Websites that aren’t encrypting connections with their visitors may get a lower ranking on Google’s search engine, a step the company said it is taking to promote better online security practices.

The move is designed to spur developers to implement TLS (Transport Layer Security), which uses a digital certificate to encrypt traffic, signified by a padlock in most browsers and “https” at the beginning of a URL.

As Google scans Web pages, it takes into account certain attributes, such as whether a Web page has unique content, to determine where it will appear in search rankings. It has added the use of https into those signals, although it will be a “lightweight” one and applies to about 1 percent of search queries now, wrote Zineb Ait BahajjiA andA Gary Illyes, both Google webmaster trends analysts, in a blog post.

All reputable websites use encryption when a person submits their login credentials, but some websites downgrade the connection to an unencrypted one. That means content is susceptible to a so-called man-in-the-middle attack. Content that is not encrypted could be read.

Rolling out https is fairly straightforward for small websites but can be complex for large organizations that run lots of servers, with challenges such as increased latency, support issues with content delivery networks and scaling issues.

LinkedIn said in June it was still upgrading its entire network to https after Zimperium, a security company, found it was possible in some cases to hijack a person’s account. People using LinkedIn in some regions are flipped to an unencrypted connection after they log in, making it possible for a hacker to collect their authentication credentials.

Facebook’s Instagram was found to have the same problem last month. Instagram’s API (application programming interface) makes unencrypted requests to some parts of its network, which could allow a hacker on the same Wi-Fi network to steal a “session cookie,” a data file that reminds Instagram a person has logged in but which grants access to an account.

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Climbing Aboard the 3rd Platform

Recent news from IBM and Microsoft highlight the upheavals underway as the technology industry rapidly transitions to new realities.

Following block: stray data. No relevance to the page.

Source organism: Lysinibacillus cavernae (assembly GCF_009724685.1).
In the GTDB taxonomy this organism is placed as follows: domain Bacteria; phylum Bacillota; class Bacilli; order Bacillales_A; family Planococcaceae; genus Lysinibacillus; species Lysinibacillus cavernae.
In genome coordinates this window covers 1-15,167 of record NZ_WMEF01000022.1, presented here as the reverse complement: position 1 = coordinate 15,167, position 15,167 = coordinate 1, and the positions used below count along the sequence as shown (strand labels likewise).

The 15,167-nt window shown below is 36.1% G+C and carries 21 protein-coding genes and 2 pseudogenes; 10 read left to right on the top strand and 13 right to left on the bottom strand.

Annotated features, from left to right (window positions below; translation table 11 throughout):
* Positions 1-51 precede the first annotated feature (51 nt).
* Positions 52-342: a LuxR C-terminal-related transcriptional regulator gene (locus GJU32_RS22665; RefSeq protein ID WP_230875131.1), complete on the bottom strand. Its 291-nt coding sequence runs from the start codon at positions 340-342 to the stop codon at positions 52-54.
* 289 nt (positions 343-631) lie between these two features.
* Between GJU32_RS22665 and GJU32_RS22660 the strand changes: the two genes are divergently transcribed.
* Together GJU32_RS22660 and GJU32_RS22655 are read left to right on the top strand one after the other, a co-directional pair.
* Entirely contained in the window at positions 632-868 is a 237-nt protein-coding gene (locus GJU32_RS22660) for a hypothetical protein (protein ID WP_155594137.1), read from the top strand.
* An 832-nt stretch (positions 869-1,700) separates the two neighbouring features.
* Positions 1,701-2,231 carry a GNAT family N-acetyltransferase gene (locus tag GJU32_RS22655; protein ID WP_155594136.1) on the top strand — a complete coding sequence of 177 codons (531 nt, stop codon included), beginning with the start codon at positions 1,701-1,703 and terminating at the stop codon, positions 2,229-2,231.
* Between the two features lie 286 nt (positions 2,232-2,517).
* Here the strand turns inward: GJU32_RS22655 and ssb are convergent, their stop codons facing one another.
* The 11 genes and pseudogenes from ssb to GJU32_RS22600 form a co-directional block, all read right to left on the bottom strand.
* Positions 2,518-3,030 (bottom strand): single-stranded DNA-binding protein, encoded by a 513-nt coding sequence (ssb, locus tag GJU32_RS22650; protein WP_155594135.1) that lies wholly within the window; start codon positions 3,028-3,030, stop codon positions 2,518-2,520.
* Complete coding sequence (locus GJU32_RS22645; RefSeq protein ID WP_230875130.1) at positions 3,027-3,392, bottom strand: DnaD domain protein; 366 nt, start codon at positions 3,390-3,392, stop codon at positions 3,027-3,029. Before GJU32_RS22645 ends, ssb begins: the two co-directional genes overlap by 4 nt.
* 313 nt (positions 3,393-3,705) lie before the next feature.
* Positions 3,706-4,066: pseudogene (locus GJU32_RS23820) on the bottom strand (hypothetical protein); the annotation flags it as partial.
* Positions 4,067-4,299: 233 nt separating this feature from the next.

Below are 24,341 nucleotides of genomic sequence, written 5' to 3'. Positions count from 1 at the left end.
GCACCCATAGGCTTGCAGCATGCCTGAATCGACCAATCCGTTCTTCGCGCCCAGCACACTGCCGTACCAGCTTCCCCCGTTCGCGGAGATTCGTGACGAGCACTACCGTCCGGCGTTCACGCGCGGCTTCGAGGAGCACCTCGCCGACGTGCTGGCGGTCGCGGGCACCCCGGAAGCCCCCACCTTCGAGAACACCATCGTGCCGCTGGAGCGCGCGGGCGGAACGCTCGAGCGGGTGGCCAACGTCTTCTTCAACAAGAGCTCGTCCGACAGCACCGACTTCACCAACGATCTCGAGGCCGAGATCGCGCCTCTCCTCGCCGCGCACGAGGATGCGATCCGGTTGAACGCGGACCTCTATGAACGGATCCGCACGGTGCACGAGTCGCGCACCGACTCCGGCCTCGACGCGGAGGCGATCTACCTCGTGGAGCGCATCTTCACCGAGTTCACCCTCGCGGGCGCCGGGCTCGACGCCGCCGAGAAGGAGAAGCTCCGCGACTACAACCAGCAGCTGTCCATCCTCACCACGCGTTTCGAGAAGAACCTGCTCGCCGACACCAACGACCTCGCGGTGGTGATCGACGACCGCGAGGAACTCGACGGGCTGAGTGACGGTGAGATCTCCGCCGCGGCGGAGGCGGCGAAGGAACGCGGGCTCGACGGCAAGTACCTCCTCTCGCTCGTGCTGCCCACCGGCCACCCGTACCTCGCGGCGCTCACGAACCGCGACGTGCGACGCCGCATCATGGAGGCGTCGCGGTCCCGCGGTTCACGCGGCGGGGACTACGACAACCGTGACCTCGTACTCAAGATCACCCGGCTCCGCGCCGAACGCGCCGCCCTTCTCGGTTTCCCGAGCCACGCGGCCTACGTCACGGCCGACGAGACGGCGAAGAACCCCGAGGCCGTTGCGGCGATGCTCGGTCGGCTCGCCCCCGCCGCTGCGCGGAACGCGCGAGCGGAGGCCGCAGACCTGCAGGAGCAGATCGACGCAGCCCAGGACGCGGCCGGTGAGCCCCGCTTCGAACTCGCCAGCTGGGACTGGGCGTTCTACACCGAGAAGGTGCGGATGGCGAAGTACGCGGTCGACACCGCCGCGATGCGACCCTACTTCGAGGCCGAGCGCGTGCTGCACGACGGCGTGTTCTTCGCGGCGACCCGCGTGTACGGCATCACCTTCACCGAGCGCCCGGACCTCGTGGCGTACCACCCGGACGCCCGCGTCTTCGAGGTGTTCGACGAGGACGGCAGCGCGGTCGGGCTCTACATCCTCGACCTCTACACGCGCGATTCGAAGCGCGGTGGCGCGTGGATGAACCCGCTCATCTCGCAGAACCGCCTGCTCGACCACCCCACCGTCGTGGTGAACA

IBM announced that profits were up even as revenue was down as it continues to shift away from hardware business lines and tries “to convert the future of technology into an opportunity rather than a threat.” Microsoft announced its largest layoff ever as it continues to “become more agile and move faster” toward cloud and mobile hardware!

These upheavals are due to the forces propelling mobile, social, cloud and big data into what IDC labels the 3rd Platform, “the emerging platform for growth and innovation.”

“The 3rd Platform will deliver the next generation of competitive advantage apps and services that will significantly disrupt market leaders in virtually every industry,” IDC seer Frank Gens said, in laying out the firm’s predictions for 2014, late last year.

When long-time nemeses Apple and IBM climb into bed you know the ground is shaking!

With access to cloud infrastructure and other resources, new companies can be created almost overnight – the advantages of size that large, established companies used to rely on have greatly diminished. Everybody needs to be more agile, more flexible and willing to sacrifice proprietary advantages when customers demand adherence to open standards.

With so much change, no organization can afford to stand pat on the networking architecture of the past. Enterprises are driven to simultaneously improve business processes while reducing IT costs.

In order to move beyond the physical limitations of yesterday’s architecture so they can manage the complexity of the ever more connected world, many enterprises are modernizing data centers. Seeking to transform infrastructure into assets, they are turning to virtualization and cloud computing to drive up availability and transition IT to a services orientation.

They won’t get there with traditional Ethernet networks that rely on a rigid hierarchical approach that creates inefficient traffic patterns and purposely curtails the scalability. A newer category of flatter Ethernet networks called Ethernet fabrics combine the familiarity of Ethernet networks with the data center-hardened reliability and performance characteristics of fabric technologies such as Fibre Channel to provide organizations with elastic, highly automated, mission-critical networks to meet rapidly changing requirements.

Ethernet fabrics are specifically designed for the virtualized data center environments needed to transition to the 3rd Platform. Rather than focusing on management of discrete physical devices and physical ports, they logically eliminate the management of multiple switching layers and apply policies and manage traffic across many physical switches as if they were one.

Trying to forestall movement to the 3rd Platform is, at best, a defensive strategy that attempts to maintain a static position in an incredibly dynamic environment. It doesn’t make sense to become more stodgy while competitors are increasingly agile. As the situations at IBM and Microsoft attest, market advantages that once seemed insurmountable can quickly erode in the face of rapid transformation.


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15 great apps for Android Wear